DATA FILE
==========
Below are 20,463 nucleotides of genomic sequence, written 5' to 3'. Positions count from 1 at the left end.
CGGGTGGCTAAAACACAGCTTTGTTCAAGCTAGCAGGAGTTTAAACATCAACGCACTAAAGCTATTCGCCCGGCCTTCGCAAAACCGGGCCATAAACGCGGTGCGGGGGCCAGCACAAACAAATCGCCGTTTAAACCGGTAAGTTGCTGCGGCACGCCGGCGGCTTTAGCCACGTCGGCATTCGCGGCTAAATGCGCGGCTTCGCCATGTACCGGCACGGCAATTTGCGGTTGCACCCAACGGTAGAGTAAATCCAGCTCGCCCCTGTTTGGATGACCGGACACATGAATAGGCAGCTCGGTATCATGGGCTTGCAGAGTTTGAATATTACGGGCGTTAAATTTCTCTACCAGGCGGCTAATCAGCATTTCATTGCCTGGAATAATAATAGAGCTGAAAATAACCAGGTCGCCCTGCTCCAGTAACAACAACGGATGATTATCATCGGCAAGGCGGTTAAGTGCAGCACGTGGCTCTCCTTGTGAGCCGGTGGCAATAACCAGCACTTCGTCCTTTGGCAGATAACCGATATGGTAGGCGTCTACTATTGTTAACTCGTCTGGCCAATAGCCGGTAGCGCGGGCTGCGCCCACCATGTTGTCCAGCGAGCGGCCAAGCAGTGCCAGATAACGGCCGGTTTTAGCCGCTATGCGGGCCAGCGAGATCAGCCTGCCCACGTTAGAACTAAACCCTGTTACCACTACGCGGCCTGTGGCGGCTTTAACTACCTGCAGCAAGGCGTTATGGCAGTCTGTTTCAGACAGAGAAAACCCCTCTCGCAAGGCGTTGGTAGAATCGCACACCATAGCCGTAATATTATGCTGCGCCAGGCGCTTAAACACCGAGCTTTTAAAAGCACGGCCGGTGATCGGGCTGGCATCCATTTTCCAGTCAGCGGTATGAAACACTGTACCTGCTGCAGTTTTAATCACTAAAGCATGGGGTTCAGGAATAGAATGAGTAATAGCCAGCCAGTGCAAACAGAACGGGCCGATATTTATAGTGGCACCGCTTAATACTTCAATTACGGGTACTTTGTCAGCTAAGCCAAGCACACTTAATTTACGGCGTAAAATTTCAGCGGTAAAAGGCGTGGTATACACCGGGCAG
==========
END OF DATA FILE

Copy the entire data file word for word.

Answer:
Below are 20,463 nucleotides of genomic sequence, written 5' to 3'. Positions count from 1 at the left end.
CGGGTGGCTAAAACACAGCTTTGTTCAAGCTAGCAGGAGTTTAAACATCAACGCACTAAAGCTATTCGCCCGGCCTTCGCAAAACCGGGCCATAAACGCGGTGCGGGGGCCAGCACAAACAAATCGCCGTTTAAACCGGTAAGTTGCTGCGGCACGCCGGCGGCTTTAGCCACGTCGGCATTCGCGGCTAAATGCGCGGCTTCGCCATGTACCGGCACGGCAATTTGCGGTTGCACCCAACGGTAGAGTAAATCCAGCTCGCCCCTGTTTGGATGACCGGACACATGAATAGGCAGCTCGGTATCATGGGCTTGCAGAGTTTGAATATTACGGGCGTTAAATTTCTCTACCAGGCGGCTAATCAGCATTTCATTGCCTGGAATAATAATAGAGCTGAAAATAACCAGGTCGCCCTGCTCCAGTAACAACAACGGATGATTATCATCGGCAAGGCGGTTAAGTGCAGCACGTGGCTCTCCTTGTGAGCCGGTGGCAATAACCAGCACTTCGTCCTTTGGCAGATAACCGATATGGTAGGCGTCTACTATTGTTAACTCGTCTGGCCAATAGCCGGTAGCGCGGGCTGCGCCCACCATGTTGTCCAGCGAGCGGCCAAGCAGTGCCAGATAACGGCCGGTTTTAGCCGCTATGCGGGCCAGCGAGATCAGCCTGCCCACGTTAGAACTAAACCCTGTTACCACTACGCGGCCTGTGGCGGCTTTAACTACCTGCAGCAAGGCGTTATGGCAGTCTGTTTCAGACAGAGAAAACCCCTCTCGCAAGGCGTTGGTAGAATCGCACACCATAGCCGTAATATTATGCTGCGCCAGGCGCTTAAACACCGAGCTTTTAAAAGCACGGCCGGTGATCGGGCTGGCATCCATTTTCCAGTCAGCGGTATGAAACACTGTACCTGCTGCAGTTTTAATCACTAAAGCATGGGGTTCAGGAATAGAATGAGTAATAGCCAGCCAGTGCAAACAGAACGGGCCGATATTTATAGTGGCACCGCTTAATACTTCAATTACGGGTACTTTGTCAGCTAAGCCAAGCACACTTAATTTACGGCGTAAAATTTCAGCGGTAAAAGGCGTGGTATACACCGGGCAG